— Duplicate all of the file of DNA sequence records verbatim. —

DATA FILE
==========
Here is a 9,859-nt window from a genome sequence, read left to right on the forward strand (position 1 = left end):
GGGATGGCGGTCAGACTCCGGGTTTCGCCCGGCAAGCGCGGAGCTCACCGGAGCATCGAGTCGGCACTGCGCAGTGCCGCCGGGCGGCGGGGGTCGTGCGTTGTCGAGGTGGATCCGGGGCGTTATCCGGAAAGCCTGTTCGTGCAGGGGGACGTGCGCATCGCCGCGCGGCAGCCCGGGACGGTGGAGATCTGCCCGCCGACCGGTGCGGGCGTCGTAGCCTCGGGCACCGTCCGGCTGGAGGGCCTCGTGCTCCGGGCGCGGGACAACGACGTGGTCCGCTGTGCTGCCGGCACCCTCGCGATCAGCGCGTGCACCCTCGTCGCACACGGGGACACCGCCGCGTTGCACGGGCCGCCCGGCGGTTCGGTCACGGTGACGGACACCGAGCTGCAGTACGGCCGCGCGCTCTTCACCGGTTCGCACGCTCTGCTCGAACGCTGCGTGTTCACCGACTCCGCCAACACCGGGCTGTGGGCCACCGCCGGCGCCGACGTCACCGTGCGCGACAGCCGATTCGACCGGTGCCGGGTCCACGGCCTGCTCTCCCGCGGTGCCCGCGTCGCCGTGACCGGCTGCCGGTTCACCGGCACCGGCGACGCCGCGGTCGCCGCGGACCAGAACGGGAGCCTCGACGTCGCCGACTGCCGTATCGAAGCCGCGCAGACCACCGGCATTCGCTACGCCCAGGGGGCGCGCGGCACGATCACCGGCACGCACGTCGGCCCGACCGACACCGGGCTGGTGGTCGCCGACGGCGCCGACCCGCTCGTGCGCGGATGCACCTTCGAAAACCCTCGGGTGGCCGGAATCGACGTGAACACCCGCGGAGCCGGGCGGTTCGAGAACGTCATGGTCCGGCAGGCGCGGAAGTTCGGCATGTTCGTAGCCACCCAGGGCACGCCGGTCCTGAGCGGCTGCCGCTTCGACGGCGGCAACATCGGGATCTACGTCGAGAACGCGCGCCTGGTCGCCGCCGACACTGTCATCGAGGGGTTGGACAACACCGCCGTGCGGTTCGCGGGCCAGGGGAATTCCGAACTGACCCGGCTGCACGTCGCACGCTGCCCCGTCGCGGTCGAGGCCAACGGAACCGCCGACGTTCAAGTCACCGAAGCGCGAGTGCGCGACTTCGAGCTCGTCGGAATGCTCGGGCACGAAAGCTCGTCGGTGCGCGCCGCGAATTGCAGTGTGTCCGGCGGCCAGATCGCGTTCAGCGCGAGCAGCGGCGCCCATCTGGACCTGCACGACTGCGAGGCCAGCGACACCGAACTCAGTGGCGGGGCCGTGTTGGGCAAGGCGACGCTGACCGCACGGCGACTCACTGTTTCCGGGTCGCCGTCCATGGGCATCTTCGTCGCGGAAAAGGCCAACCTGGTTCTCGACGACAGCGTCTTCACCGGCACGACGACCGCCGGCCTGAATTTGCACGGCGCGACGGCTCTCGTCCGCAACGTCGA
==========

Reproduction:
Here is a 9,859-nt window from a genome sequence, read left to right on the forward strand (position 1 = left end):
GGGATGGCGGTCAGACTCCGGGTTTCGCCCGGCAAGCGCGGAGCTCACCGGAGCATCGAGTCGGCACTGCGCAGTGCCGCCGGGCGGCGGGGGTCGTGCGTTGTCGAGGTGGATCCGGGGCGTTATCCGGAAAGCCTGTTCGTGCAGGGGGACGTGCGCATCGCCGCGCGGCAGCCCGGGACGGTGGAGATCTGCCCGCCGACCGGTGCGGGCGTCGTAGCCTCGGGCACCGTCCGGCTGGAGGGCCTCGTGCTCCGGGCGCGGGACAACGACGTGGTCCGCTGTGCTGCCGGCACCCTCGCGATCAGCGCGTGCACCCTCGTCGCACACGGGGACACCGCCGCGTTGCACGGGCCGCCCGGCGGTTCGGTCACGGTGACGGACACCGAGCTGCAGTACGGCCGCGCGCTCTTCACCGGTTCGCACGCTCTGCTCGAACGCTGCGTGTTCACCGACTCCGCCAACACCGGGCTGTGGGCCACCGCCGGCGCCGACGTCACCGTGCGCGACAGCCGATTCGACCGGTGCCGGGTCCACGGCCTGCTCTCCCGCGGTGCCCGCGTCGCCGTGACCGGCTGCCGGTTCACCGGCACCGGCGACGCCGCGGTCGCCGCGGACCAGAACGGGAGCCTCGACGTCGCCGACTGCCGTATCGAAGCCGCGCAGACCACCGGCATTCGCTACGCCCAGGGGGCGCGCGGCACGATCACCGGCACGCACGTCGGCCCGACCGACACCGGGCTGGTGGTCGCCGACGGCGCCGACCCGCTCGTGCGCGGATGCACCTTCGAAAACCCTCGGGTGGCCGGAATCGACGTGAACACCCGCGGAGCCGGGCGGTTCGAGAACGTCATGGTCCGGCAGGCGCGGAAGTTCGGCATGTTCGTAGCCACCCAGGGCACGCCGGTCCTGAGCGGCTGCCGCTTCGACGGCGGCAACATCGGGATCTACGTCGAGAACGCGCGCCTGGTCGCCGCCGACACTGTCATCGAGGGGTTGGACAACACCGCCGTGCGGTTCGCGGGCCAGGGGAATTCCGAACTGACCCGGCTGCACGTCGCACGCTGCCCCGTCGCGGTCGAGGCCAACGGAACCGCCGACGTTCAAGTCACCGAAGCGCGAGTGCGCGACTTCGAGCTCGTCGGAATGCTCGGGCACGAAAGCTCGTCGGTGCGCGCCGCGAATTGCAGTGTGTCCGGCGGCCAGATCGCGTTCAGCGCGAGCAGCGGCGCCCATCTGGACCTGCACGACTGCGAGGCCAGCGACACCGAACTCAGTGGCGGGGCCGTGTTGGGCAAGGCGACGCTGACCGCACGGCGACTCACTGTTTCCGGGTCGCCGTCCATGGGCATCTTCGTCGCGGAAAAGGCCAACCTGGTTCTCGACGACAGCGTCTTCACCGGCACGACGACCGCCGGCCTGAATTTGCACGGCGCGACGGCTCTCGTCCGCAACGTCGA